Is there a shortage of empathy today? According to Kaitlin Luna, host of Speaking of Psychology, this is precisely what is going on. In a 2019 podcast, Ms. Luna stated that “Concern and care for others’ feelings are virtues we seek to instill in our children.” But research indicates that these attributes are sorely lacking in many adult Americans today. 1

According to Psychology Today, empathy is the ability to recognize, understand, and share the thoughts and feelings of another person, animal, or fictional character. Developing empathy is crucial for establishing relationships and behaving compassionately. 2

Empathy involves experiencing another person’s point of view, rather than just one’s own — and empathy makes it possible for us to help others because we want to help. Rather than helping others because of some other pressure. Yet, according to a study conducted by Professor Sara Konrath, as a nation, we are becoming less empathetic.

As we begin our new series, Live, where our conversations focus on the new normal, we need empathy in large doses. But where and how do we draw upon this critical ingredient for creating a compassionate community?

Empathy involves experiencing another person’s point of view rather than just one’s own. And empathy makes it possible for us to help others because we want to help. Rather than helping others because of some other pressure. According to a study conducted by Professor Sara Konrath, we are becoming less empathetic as a nation.

As we begin our new series, Live, where our conversations focus on the new normal, we need empathy in large doses. But where and how do we draw upon this critical ingredient for creating a compassionate community?

Bridget Quinn lives in a northern suburb of Detroit. In a New York Times article, she noted that “Empathy can feel really rare and hard to come by because everyone is so isolated and atomized.” Ms. Quinn teamed up with two other young adults in the area, hoping to create a way for people to help each other get through the COVID-19 pandemic. Their Facebook Group grew within days to include thousands of participants. An encouraging sign that empathy can be found in abundance when we look for it.

In her interview on empathy, Dr. Sara Konrath argued that people either show the presence or lack of empathy when they go online. And people are generally who they are, whether online or not. In the case of the Facebook Group created by Bridget Quinn and her colleagues, empathy is expressed in persons using Facebook to connect in helpful ways.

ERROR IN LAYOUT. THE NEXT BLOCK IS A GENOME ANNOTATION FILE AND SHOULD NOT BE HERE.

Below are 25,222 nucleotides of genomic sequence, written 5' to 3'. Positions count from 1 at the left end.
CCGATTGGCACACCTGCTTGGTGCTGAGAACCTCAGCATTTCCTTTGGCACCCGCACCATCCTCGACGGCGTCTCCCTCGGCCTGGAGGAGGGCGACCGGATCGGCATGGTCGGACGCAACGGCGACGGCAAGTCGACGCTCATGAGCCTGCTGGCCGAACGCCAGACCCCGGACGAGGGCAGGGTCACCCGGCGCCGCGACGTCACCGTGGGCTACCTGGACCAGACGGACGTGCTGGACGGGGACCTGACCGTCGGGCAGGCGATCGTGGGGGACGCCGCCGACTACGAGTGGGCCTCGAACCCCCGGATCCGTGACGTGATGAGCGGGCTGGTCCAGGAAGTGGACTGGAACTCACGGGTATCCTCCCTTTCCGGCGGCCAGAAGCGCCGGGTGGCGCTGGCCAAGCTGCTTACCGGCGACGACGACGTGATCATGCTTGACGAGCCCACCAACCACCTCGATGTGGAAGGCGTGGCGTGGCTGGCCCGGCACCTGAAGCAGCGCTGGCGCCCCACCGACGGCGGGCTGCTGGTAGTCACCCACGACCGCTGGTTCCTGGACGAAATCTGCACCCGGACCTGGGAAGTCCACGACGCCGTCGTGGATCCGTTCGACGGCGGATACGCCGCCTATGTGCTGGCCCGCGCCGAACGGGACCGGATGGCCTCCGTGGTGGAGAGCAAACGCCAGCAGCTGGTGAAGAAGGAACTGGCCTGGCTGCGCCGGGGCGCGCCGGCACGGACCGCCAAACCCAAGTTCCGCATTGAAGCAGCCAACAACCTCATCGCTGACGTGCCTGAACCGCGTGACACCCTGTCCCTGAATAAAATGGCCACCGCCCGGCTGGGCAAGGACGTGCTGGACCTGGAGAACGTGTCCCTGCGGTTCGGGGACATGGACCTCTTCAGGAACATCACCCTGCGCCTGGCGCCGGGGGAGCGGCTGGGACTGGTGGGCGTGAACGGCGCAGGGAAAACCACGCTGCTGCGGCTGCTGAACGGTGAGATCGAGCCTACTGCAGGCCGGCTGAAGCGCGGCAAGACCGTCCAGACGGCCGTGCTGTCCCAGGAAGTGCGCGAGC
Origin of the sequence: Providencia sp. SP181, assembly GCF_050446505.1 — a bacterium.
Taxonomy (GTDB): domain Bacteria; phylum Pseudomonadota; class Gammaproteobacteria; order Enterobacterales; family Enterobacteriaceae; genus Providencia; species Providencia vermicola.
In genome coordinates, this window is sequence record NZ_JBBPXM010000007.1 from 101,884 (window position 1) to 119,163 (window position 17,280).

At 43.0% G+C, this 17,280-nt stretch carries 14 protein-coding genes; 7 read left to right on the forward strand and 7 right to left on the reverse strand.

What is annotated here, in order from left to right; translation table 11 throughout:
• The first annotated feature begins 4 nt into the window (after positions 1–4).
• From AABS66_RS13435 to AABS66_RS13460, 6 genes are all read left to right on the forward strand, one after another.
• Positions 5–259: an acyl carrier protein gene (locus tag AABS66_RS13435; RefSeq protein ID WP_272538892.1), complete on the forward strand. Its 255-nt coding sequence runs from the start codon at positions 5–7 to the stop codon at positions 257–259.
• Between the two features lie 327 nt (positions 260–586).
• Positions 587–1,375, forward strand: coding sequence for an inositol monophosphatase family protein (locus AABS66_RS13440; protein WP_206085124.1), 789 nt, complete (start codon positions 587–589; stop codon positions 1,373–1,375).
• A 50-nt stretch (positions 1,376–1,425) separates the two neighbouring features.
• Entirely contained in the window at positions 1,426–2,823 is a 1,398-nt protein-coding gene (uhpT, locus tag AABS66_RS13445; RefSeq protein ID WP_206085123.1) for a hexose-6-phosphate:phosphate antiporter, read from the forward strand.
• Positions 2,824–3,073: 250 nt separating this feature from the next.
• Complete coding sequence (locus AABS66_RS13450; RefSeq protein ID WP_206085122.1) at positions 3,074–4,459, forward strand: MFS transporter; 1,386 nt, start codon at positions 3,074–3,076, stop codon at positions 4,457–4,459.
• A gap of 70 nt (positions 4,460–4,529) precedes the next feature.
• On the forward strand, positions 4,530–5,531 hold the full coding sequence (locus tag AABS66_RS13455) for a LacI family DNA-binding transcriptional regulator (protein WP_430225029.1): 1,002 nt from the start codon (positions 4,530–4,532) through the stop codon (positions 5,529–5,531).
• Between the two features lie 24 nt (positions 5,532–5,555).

Perhaps empathy can be awakened within each of us. After all, a complete lack of empathy is a strong indication of a more severe problem. A psychopath is incapable of feeling empathy. A condition requiring professional intervention.

In a reflection about the story of the first church, Eric Law writes that “We live in a world dominated by the voices of the powerful and rich, who use their power and money to influence our media and spread divisive information.” Intentional divisiveness is the antithesis of empathy.

Your sons and daughters will proclaim my message; your young men will see visions, and your old men will have dreams.
Acts 2:17

Social media giants, like Facebook and Twitter, are caught up in this battle. How far should they go to police content? Twitter, in particular, is under attack by the president. His threats are in response to Twitter’s decision to expose the president’s blatant mistruths by adding a pointer for readers who want to know the truth.

Law goes on to argue that we can feel defenseless against such overwhelming odds. Yet, this Sunday, we celebrate the beginning of the church. A day when a handful of diverse people, faithfully following Jesus Christ, gathered for prayer and worship. And God took action on that day, filling all present with a divine Spirit that gave them power beyond anything possible on this earth. They remained ordinary people, but with superhero powers.